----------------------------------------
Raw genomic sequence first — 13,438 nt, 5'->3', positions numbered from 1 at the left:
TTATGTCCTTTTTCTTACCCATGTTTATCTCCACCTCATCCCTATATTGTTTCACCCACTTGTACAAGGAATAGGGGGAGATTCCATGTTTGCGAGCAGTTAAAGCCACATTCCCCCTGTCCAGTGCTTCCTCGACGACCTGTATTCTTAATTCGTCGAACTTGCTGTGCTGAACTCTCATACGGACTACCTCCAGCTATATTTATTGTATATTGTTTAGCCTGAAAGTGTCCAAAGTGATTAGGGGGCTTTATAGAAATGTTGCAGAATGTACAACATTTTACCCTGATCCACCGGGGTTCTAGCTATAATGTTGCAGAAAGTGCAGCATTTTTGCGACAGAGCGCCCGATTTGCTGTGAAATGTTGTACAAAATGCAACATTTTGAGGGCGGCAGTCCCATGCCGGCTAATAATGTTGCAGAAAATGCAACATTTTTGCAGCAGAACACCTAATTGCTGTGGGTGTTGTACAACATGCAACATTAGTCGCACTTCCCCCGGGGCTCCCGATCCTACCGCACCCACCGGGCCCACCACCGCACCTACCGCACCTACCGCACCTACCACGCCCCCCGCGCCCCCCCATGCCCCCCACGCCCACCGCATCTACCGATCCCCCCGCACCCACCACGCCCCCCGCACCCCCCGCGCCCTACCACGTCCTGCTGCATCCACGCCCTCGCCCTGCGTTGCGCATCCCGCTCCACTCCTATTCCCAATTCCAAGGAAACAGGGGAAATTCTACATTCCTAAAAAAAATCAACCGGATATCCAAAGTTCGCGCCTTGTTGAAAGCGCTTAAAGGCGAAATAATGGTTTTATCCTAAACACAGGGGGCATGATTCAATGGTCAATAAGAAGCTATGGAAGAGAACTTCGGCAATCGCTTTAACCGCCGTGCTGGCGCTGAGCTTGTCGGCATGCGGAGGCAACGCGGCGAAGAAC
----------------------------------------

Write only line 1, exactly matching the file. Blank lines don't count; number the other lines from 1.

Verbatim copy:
Raw genomic sequence first — 13,438 nt, 5'->3', positions numbered from 1 at the left: